MINOT, N.D. — Because of the COVID-19 pandemic, North Dakota is conducting the June primary vote entirely by mail.
Many have predicted a record-setting turnout.
It's possible. The state sent out more than 187,000 primary ballots to those who requested them, and if all of them are returned, it would, indeed, be a record.
Yet I suspect the number returned will show a more pedestrian turnout than what was touted in certain prognostications.
As I write this, and with a week to go, numbers made available by the Secretary of State's office show about 88,000 ballots cast.
The last primary, in 2018, had just over 115,000 ballots cast. The last presidential-year primary, in 2016, saw over 139,000 votes.
The biggest primary turnout I've seen in 17 years of writing about politics in North Dakota was in 2012 when four hotly-contested initiated measures were on the June ballot, and over 175,000 votes were cast.
By the time the 2020 primary is done, we'll see a turnout that's in the vicinity of the 2016 numbers.
Despite being conducted exclusively by mail, the turnout will be about average.
Still, there has been much ballyhoo about voting-by-mail. Many seem to think that universal vote-by-mail ought to be the new normal.
I'm not sure I want to empower folks so disengaged from politics that they can't be bothered to vote unless they can do so from home.
What do we accomplish by inviting distracted, apathetic voters into the process?
In the 2018 primary, disgraced Republican secretary of state candidate Will Gardner received over 54,000 votes despite dropping out of the race weeks before. It turns out he had been convicted in a window-peeping incident on the North Dakota State University campus in 2006, yet tens of thousands of voters still cast their ballots for him.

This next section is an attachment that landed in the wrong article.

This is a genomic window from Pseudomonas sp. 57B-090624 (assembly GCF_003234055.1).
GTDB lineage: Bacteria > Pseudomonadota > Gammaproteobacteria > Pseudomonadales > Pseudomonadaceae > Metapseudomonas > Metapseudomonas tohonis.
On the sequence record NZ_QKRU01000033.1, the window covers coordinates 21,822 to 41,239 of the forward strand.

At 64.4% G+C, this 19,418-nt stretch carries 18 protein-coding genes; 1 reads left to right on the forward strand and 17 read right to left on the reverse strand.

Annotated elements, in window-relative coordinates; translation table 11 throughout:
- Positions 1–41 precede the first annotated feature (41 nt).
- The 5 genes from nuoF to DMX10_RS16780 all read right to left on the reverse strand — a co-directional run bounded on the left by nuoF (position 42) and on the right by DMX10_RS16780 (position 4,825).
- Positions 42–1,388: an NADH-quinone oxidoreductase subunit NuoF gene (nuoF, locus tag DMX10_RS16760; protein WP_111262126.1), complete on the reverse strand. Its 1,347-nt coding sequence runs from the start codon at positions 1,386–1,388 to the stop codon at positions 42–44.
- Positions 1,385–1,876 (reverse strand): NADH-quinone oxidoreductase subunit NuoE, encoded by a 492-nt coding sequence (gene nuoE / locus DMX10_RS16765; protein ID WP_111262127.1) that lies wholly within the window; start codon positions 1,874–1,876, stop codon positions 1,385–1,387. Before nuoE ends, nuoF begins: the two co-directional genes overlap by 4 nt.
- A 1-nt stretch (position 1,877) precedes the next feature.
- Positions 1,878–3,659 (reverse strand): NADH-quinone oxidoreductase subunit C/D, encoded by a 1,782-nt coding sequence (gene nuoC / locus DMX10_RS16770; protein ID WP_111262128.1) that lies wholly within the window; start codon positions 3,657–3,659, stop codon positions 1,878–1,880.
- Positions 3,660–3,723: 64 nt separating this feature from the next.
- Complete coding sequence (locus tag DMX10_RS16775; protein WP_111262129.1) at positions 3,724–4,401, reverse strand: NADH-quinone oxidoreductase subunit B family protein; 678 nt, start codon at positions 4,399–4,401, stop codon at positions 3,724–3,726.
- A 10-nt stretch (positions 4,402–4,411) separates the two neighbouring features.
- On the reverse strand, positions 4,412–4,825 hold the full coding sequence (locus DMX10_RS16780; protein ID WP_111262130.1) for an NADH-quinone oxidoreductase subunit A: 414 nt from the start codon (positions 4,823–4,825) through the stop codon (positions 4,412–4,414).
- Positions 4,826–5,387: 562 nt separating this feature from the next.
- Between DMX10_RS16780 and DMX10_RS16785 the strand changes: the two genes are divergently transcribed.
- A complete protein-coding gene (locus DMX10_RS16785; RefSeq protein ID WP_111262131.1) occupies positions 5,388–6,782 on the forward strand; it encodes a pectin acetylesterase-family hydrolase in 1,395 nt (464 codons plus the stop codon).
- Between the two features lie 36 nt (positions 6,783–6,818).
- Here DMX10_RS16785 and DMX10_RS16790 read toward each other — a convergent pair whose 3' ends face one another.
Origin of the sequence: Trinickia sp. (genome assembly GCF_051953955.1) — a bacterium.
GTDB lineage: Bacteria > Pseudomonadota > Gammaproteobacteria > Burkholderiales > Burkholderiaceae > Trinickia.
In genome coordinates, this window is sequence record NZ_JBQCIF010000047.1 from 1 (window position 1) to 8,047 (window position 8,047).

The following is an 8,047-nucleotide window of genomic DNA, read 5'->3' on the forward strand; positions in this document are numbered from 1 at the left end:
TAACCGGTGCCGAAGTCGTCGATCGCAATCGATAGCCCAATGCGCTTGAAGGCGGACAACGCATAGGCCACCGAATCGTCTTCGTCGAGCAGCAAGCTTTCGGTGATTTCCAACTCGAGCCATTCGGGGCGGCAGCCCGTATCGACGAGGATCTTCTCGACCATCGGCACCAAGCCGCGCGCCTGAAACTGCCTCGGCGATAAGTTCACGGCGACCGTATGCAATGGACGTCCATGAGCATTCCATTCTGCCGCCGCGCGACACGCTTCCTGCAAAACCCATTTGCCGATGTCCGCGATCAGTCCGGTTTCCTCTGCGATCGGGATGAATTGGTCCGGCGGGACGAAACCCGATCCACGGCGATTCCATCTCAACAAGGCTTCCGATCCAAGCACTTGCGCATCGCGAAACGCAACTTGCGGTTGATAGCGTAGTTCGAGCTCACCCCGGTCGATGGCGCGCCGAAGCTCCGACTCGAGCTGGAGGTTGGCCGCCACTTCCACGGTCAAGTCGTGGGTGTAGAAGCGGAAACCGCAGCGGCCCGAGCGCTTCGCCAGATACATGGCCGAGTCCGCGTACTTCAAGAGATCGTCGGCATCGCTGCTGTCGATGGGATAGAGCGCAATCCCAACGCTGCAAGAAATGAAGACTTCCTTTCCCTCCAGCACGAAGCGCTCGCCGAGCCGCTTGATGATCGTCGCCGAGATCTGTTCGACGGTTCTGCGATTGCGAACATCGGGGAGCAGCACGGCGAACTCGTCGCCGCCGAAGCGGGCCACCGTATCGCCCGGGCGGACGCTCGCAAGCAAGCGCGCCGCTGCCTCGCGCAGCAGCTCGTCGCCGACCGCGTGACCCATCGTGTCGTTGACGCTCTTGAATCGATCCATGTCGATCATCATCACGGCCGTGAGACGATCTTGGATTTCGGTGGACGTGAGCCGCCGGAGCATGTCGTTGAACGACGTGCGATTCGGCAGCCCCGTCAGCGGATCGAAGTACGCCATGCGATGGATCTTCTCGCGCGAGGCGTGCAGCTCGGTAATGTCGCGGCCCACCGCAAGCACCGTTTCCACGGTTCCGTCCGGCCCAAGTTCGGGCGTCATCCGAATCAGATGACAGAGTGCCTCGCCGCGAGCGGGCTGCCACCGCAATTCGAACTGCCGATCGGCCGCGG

Gardner got about 20,000 more votes than Josh Boschee, the Democratic candidate for secretary of state.
I'm sure some of Gardner's vote total came from people who supported him despite the whole peeping tom thing, and to be fair, he was running unopposed. Current Secretary of State Al Jaeger ended up putting himself on the general election ballot as an independent.
Still, we're talking about more than 54,000 ballots cast for a disgraced candidate who had already canceled his campaign.
That speaks to a whole lot of voters who weren't paying very close attention.
Those voters already influence our elections with their shallow choices. Do we want to enlarge their ranks by making it even easier to vote?
Maybe we could just put voting online, and we can be governed by whoever has enough name recognition to win a Facebook poll.
This isn't a partisan argument. A recent Stanford study indicates that vote-by-mail schemes have little impact on partisan turnout.
It's just that voting is the most critical thing we do as citizens, and it should never be a casual thing.
To comment on this article, visit www.sayanythingblog.com
Rob Port, founder of SayAnythingBlog.com, is a Forum Communications commentator. Reach him on Twitter at @robport or via email at firstname.lastname@example.org.